Mr. Rockhill to Mr. Breckinridge.
Washington , September 3, 1896 .
Sir: I inclose a copy of a letter from J. Morschauser, esq., dated Poughkeepsie, Y., the 24th ultimo, accompanied by an original passport, issued to Mr. Christopher Sievert, July 15, 1896, No. 15359, on which the Russian consul at Königsberg, Germany, after informing Mr. Stewert that he was not entitled to enter Russia under his passport, indorsed thereon a statement to the effect that the vise of the passport was refused, for the reason that the bearer had become a naturalized citizen of the United States without the permission of the Russian Government.
I add also a copy of my reply to Mr. Morschauser, of the 3d instant, setting forth the Department’s understanding with reference to the vise of passports by Russian consular officers, and the inhibition of persons of Hebrew faith, except certain exempted classes, from entering the Empire.
It is in regard to the action of the Russian consul at Königsberg that I desire to especially invite your attention. The inclosed passport will give you the indorsement in original; but for the purpose of the record I repeat it in this instruction by a translation. It is as follows:
V vizirovanii nastoiaschtsckago pasporta ot Kazano v vidu togo, tschto prediavitel onago pereschel v proddaustvo Severo-Amerikanskich Schtatoff bes pozvolenia Pravitelstva.
Gor. Konigsberg, 25 Jiulia/6 Avgusta 1896 goda.
The visé of this passport is refused, in view of the fact that the bearer of it has been naturalized in the (United) States of North America without the permission of the Government.
City of Konigsberg, July 25/August 6, 1896.
You will lay before the minister for foreign affairs the inclosed passport with a request that it ultimately be returned to you, and invite his attention to the original indorsement thereon by the consul of his Government at Königsberg. You may add that this indorsement has, in the Department’s judgment, so damaged the passport for the purposes for which it was issued, that a new one has been granted to Mr. Sievert free of cost. Although the Department has no wish to remonstrate further than it has already done against the refusal of the Russian authorities to vise passports issued to naturalized citizens of Russian origin, its position is consistent and tenable that a passport issued by the Government of the United States to one of its citizens and intended for his protection in any and all foreign countries which he may choose to visit is not to be in effect destroyed or impaired in value by a Russian consular officer. His authority under the laws of his Government to decline to vise Mr. Sievert’s passport could not possibly carry with it permission to deface, diminish, or injure its effectiveness anywhere.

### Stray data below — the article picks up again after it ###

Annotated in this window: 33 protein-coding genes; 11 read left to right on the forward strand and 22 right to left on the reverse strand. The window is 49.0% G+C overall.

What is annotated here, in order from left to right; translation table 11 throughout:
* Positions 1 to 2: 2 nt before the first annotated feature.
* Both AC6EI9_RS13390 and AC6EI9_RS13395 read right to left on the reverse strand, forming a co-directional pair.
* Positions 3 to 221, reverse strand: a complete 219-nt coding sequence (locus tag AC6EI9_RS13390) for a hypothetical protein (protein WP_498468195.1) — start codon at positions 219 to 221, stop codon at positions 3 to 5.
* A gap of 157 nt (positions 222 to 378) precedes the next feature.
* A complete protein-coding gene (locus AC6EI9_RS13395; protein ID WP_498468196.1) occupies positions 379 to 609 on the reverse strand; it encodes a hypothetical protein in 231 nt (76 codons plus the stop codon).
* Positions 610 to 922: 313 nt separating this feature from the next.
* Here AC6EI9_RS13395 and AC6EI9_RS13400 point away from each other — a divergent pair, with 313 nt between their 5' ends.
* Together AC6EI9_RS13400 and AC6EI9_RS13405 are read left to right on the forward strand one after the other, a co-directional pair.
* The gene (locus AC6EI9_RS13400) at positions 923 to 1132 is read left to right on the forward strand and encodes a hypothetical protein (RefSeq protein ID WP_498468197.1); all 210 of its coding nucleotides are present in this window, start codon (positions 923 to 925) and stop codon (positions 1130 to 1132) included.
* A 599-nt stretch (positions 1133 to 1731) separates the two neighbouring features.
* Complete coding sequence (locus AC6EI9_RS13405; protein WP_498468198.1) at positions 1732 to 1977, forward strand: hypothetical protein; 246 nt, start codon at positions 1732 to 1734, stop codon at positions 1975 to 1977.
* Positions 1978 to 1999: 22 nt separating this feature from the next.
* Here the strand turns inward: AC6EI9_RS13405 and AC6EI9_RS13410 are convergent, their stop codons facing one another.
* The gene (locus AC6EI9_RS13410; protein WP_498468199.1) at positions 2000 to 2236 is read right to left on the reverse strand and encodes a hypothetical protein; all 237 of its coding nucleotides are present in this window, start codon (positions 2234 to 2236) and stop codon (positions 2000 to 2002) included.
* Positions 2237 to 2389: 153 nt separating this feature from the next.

Under these circumstances it is confidently expected that the Russian Government will cause such directions to be given as will prevent in the future the marking by any of its officials upon an American passport of any indorsement or statement except a vise.
I am, etc.,